Monday, October 29, 2007

Quotes for 10-29-07

I found this set of articles particularly informative. As educators in the arts, we are charged with developing the creativity of our students and helping them to express that creativity and create a final product. This, to me, presents a great challenge. How do you teach something that, in many cases, is inherent to students? Also, as teachers, how do we define creativity and understand it in order to teach it or encourage its development? Developing something that is not fully understood is quite difficult. I found this week's articles quite helpful, though in answering these questions.

Maud Hickey answers the latter question in her article, "Creative thinking in Music". As Dr. Hickey suggests: "One way [to understand creativity's] meaning is to examine creativity from four different perspectives: the person, the process, the product, and the place". When these aspects are considered, many lesson plans can evolve as each area can (and should) be targeted individually. For example, when the element of 'process' is considered, lesson plans can be abundant. Dr. Hickey suggests that the process of creating can be broken down into a further four stages (preparation, incubation, verification, and product). I agree with the author in that many children do not inherently understand the process and can become discouraged if they cannot complete it. Even I did not fully understand the creative process on a cognitive level, as I had never thought of it along those lines and I believe that many students feel the same way. How can they be expected, then, to complete the process successfully? I feel now, though, that I can help them with that as this article has spurred cognitive thought about the process and I feel that I can competently design lesson plans along these lines.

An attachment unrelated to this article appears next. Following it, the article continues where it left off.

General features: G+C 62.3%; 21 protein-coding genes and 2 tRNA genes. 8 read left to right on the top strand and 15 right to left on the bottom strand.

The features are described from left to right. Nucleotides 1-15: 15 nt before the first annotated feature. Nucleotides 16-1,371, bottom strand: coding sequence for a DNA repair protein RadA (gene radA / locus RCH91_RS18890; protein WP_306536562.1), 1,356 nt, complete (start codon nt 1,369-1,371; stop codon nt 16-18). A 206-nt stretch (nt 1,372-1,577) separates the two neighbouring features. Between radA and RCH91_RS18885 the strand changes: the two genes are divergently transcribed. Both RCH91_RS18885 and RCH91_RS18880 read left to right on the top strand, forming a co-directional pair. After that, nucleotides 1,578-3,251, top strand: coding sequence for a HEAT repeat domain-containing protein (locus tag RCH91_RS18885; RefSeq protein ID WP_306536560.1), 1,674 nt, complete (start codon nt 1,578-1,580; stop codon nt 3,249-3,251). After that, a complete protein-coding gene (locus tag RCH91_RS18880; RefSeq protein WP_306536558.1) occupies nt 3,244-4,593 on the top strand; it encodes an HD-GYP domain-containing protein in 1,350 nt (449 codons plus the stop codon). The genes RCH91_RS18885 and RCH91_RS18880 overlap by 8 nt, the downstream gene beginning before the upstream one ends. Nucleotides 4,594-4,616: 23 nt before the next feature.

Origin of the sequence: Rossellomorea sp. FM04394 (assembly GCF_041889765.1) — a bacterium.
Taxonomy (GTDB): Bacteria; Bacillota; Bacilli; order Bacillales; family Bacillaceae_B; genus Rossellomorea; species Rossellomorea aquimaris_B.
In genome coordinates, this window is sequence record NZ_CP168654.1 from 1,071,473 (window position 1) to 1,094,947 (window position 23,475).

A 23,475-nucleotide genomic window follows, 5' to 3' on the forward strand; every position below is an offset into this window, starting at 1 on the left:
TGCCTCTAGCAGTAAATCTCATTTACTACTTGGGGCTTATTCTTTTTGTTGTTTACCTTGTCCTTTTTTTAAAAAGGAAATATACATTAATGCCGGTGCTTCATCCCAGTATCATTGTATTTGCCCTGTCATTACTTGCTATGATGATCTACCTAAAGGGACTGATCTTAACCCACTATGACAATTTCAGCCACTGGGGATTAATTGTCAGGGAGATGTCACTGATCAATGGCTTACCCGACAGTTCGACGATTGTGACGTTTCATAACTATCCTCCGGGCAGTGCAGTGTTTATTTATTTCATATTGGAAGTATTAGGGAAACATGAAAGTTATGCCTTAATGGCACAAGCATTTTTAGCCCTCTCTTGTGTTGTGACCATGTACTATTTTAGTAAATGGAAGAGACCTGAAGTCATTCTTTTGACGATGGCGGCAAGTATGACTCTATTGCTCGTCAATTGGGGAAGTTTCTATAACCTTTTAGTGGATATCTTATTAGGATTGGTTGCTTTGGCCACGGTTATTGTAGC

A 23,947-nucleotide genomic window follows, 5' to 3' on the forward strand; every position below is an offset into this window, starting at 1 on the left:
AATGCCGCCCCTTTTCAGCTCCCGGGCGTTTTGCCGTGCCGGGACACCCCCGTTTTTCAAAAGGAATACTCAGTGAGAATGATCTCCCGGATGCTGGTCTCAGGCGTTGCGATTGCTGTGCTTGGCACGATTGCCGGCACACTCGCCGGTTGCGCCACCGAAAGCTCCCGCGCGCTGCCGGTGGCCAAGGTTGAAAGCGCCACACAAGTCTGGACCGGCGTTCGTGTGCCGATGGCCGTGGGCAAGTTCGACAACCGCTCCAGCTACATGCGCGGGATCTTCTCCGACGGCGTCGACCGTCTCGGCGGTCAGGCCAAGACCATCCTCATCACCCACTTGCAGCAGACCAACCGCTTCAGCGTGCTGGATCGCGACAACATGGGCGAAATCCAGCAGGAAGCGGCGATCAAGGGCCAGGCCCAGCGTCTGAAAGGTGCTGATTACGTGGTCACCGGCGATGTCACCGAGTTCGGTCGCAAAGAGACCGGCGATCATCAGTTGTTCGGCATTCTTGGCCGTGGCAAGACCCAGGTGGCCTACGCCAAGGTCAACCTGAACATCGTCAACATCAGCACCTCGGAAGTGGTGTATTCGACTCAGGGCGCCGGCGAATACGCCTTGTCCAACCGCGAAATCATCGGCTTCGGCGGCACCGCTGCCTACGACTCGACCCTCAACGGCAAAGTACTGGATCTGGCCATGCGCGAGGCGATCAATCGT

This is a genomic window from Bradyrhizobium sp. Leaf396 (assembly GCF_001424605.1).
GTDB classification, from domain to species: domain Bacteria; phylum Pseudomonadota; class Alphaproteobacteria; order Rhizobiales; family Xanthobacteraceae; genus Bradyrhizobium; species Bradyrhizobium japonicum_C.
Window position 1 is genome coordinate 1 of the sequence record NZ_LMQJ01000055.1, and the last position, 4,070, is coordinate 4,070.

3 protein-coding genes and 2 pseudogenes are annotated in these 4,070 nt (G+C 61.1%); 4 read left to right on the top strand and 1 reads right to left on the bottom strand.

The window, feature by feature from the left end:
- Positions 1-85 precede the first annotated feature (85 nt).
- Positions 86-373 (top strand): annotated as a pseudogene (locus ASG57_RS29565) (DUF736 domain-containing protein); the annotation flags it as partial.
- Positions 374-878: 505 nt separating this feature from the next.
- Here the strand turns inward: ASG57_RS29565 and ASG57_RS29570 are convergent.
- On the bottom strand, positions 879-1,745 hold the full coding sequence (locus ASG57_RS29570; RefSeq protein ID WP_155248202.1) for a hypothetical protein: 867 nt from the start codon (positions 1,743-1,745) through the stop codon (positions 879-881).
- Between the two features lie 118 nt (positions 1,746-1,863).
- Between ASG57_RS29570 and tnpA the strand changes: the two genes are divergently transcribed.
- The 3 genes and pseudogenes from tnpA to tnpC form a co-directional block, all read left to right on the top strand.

I also agree with Dr. Hickey's assessment that "All children have the potential for creative development and an understanding of these traits [that are characteristic of creative people] can help the teacher encourage development". I feel that, even though teaching creativity is a challenge, it is possible--especially once the teachers themselves are cognitively aware of what the creative process involves.

I feel that teaching the creative process is very valuable to students. Creativity in the arts is essential as it helps move the arts from pure repetition of technical skills to true art. I truly feel that time for encouraging, exploring, and honing creativity should be included in any curriculum.

1 comment:

Ryan Huch said...

Students may not understand the creative process that they are engaged in, but they often don't undertstand many things they are a part of. Students don't understand math at first, comprehension is a goal of study. If students already comprehend, then the need to teach becomes dimished.

Even in our university classes, we often don't understand how we are being taught, only that we are learning. I think back to my undergraduate clarinet lessons, where I could rarely tell you what I worked on or learned, yet at the same time, I improved by leaps an and bounds.

I think as children grow older, the greater their need to understand what they are learning, and the process by which they learn it.